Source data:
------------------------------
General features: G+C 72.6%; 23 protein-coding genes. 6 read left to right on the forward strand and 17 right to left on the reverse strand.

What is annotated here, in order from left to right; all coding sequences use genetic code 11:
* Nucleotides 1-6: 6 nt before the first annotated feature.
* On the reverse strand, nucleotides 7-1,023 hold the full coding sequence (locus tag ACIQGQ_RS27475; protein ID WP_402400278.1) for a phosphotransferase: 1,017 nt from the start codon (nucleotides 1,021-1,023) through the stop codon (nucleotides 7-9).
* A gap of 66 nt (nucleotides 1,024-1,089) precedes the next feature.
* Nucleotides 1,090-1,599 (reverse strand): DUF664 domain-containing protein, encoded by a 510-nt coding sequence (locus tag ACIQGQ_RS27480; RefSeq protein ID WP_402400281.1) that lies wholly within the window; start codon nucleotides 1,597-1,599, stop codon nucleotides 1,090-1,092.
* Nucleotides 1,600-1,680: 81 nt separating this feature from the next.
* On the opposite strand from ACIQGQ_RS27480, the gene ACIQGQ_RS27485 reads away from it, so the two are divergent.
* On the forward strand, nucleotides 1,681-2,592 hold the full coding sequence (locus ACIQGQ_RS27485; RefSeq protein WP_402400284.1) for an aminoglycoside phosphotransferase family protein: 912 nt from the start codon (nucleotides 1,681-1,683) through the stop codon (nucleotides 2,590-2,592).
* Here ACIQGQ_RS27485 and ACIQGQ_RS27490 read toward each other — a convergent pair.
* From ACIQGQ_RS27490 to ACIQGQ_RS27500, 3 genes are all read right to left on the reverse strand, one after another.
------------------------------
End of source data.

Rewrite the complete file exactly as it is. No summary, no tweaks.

General features: G+C 72.6%; 23 protein-coding genes. 6 read left to right on the forward strand and 17 right to left on the reverse strand.

What is annotated here, in order from left to right; all coding sequences use genetic code 11:
* Nucleotides 1-6: 6 nt before the first annotated feature.
* On the reverse strand, nucleotides 7-1,023 hold the full coding sequence (locus tag ACIQGQ_RS27475; protein ID WP_402400278.1) for a phosphotransferase: 1,017 nt from the start codon (nucleotides 1,021-1,023) through the stop codon (nucleotides 7-9).
* A gap of 66 nt (nucleotides 1,024-1,089) precedes the next feature.
* Nucleotides 1,090-1,599 (reverse strand): DUF664 domain-containing protein, encoded by a 510-nt coding sequence (locus tag ACIQGQ_RS27480; RefSeq protein ID WP_402400281.1) that lies wholly within the window; start codon nucleotides 1,597-1,599, stop codon nucleotides 1,090-1,092.
* Nucleotides 1,600-1,680: 81 nt separating this feature from the next.
* On the opposite strand from ACIQGQ_RS27480, the gene ACIQGQ_RS27485 reads away from it, so the two are divergent.
* On the forward strand, nucleotides 1,681-2,592 hold the full coding sequence (locus ACIQGQ_RS27485; RefSeq protein WP_402400284.1) for an aminoglycoside phosphotransferase family protein: 912 nt from the start codon (nucleotides 1,681-1,683) through the stop codon (nucleotides 2,590-2,592).
* Here ACIQGQ_RS27485 and ACIQGQ_RS27490 read toward each other — a convergent pair.
* From ACIQGQ_RS27490 to ACIQGQ_RS27500, 3 genes are all read right to left on the reverse strand, one after another.